Compared to 2016, Ukrainian forces were able to make less progress into "grey areas" in 2017 due to a decrease in positions available for manoeuvers. The most successful event was gaining full control over the settlements of Travneve and Hladosove in Luhansk Oblast. This happened against the background of a military coup in “Luhansk People’s Republic”, where forces of dismissed "Interior Minister" Kornet removed "legitimate" leader Igor Plotnitsky from power. Some expected the Armed Forces of Ukraine to take advantage of this chaos in the "people's republics" to launch a blitzkrieg attack. However, such an offensive could significantly undermine the international image of Ukraine, showing it as a violator of the Minsk Agreements, which could stand in the way of help from the international community. In addition, the sufficient amount of Russian reserves in the region called the success of such a move by Ukrainian forces into question.
Limited flare-ups can be expected closer to the presidential election in Russia, since it is important for the Kremlin to create a picture that contrasts with their "stable and peaceful" country. The end of active combat in Syria, at least officially, should also contribute to this. Now Moscow will not have to juggle two fronts at the same time. Still, Vladimir Putin will get his regular 86% in March with or without news from Ukraine.
This military situation creates conditions for shifting the focus of Russian hybrid warfare from the frontline to the political and social situation within Ukraine. Tank attacks are giving way to terrorist ones. This was confirmed by a series of high-profile murders that hit employees of the Defence Intelligence agency and Security Service (SBU), as well as explosions in ammunition warehouses in 2017. Moscow consistently tries to convince Ukrainians that nobody is safe and the authorities have no control over the situation. The helplessness of national intelligence services can be criticised as much as we please, but it is always much more difficult to prevent a terrorist attack than to carry one out in any country.
However, the IT systems and resources of a number of important organisations and government agencies remain without adequate protection. This was confirmed during large-scale cyber-attacks with in the summer, when Petya and NotPetya malware was able to paralyse important services for several days and briefly shut down a number of large national businesses. According to a study by the Ukrainian Cyber Alliance, an activist cyber-security group, far from everyone has learned a lesson from these events: important resources remain unprotected and open to outside intervention. This makes it possible to create an artificial explosion of public dissatisfaction at any time by interfering with the operation of, for instance, the pension fund, or trigger a man-made disaster as the result of failing critical infrastructure.
An equally important element of the undeclared war is stirring up social tension. The stronger the defence becomes on the frontline, there more calls for "third Maidans" there will be in the rear driven by whatever reason, from “we want the dollar to be worth 8 hryvnias again” to the cancellation of loans obtained in banks earlier and the fight against corruption.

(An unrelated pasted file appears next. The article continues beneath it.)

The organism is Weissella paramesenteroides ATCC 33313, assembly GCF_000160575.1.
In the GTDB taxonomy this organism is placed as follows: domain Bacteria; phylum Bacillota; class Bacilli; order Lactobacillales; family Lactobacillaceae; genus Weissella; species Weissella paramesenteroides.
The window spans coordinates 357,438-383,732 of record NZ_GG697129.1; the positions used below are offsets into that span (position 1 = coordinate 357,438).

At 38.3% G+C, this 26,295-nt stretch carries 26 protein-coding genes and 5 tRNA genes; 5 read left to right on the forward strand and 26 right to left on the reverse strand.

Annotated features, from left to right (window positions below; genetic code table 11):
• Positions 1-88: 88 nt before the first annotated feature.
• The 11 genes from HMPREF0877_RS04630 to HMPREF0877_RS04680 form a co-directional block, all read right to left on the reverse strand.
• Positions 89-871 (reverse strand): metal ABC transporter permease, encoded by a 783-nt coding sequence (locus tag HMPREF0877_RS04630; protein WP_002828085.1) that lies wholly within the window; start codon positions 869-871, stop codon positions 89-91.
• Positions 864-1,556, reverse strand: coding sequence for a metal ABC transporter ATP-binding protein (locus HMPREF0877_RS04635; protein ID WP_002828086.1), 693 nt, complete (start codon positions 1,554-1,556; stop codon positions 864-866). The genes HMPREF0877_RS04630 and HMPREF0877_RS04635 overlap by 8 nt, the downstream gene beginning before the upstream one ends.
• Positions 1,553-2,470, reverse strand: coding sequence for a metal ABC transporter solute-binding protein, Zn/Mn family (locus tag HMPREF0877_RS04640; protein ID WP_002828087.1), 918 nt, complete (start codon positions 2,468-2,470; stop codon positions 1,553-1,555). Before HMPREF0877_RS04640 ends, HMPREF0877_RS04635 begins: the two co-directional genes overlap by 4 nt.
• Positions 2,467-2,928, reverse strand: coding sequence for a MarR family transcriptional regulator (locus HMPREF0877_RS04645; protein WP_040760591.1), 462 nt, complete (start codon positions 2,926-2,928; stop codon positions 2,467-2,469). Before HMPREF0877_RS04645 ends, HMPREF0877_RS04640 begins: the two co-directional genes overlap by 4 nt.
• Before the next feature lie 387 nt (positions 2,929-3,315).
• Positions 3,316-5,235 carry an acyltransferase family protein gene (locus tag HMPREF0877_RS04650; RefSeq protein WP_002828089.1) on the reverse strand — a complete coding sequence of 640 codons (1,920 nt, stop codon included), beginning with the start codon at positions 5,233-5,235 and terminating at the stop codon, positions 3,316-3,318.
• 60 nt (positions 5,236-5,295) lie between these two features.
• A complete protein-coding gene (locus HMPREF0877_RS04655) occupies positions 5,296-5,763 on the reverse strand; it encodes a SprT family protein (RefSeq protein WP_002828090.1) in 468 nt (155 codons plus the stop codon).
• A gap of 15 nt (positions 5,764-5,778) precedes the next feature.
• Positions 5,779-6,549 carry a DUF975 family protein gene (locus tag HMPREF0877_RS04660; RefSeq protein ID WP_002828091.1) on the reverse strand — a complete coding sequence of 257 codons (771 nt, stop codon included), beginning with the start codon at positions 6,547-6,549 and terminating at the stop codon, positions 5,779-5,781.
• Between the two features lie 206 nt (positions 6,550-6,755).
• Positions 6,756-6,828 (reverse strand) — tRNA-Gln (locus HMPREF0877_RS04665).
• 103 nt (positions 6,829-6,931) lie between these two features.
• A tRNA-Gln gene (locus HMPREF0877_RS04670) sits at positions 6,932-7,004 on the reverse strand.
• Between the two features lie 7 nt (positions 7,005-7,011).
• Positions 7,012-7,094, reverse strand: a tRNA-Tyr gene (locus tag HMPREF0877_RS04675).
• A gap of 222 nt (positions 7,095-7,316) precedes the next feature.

Another aspect is international politics. A particular novelty of 2017 was Vladimir Putin's proposal to deploy a peacekeeping mission in the Donbas. Prior to that, Russia had officially rejected any proposals from Ukraine for the involvement of UN peacekeepers. However, it is not worth expecting a positive effect from these statements in the future. It is enough to recall that the death of allegedly Russian peacekeepers was the official reason for the beginning of the five-day war in Georgia. If peacekeepers are engaged on Russia's terms, this will mean that the region of war will turn into a clone of Transnistria with a frozen conflict and no chance for its quick return to Ukraine.
It seems that the international community has been able to correctly understand Putin's proposal, so Moscow's progress with these plans is not yet visible. But they have not vanished. Creating manually controlled chaos and subsequently solving it in a beneficial way is one of Russia's most beloved tactics. This is proved by the majority of contemporary conflicts it has participated in, most recently in Syria. There, Russia has helped create a humanitarian catastrophe, the persuaded the saved Assad to legalise the occupation of parts of the country by Russian forces.
There are enough supporters of peace at all costs in Ukraine as well. For these people it is not important what losses Ukraine has already sustained to at least maintain the shaky situation that currently exists. Or that peace with the invader on the latter’s terms will only be seen an invitation to continue, confirming the validity of the strategy it chose. As long as the aggressor only understands the language of force, so Ukraine has no right to show weakness.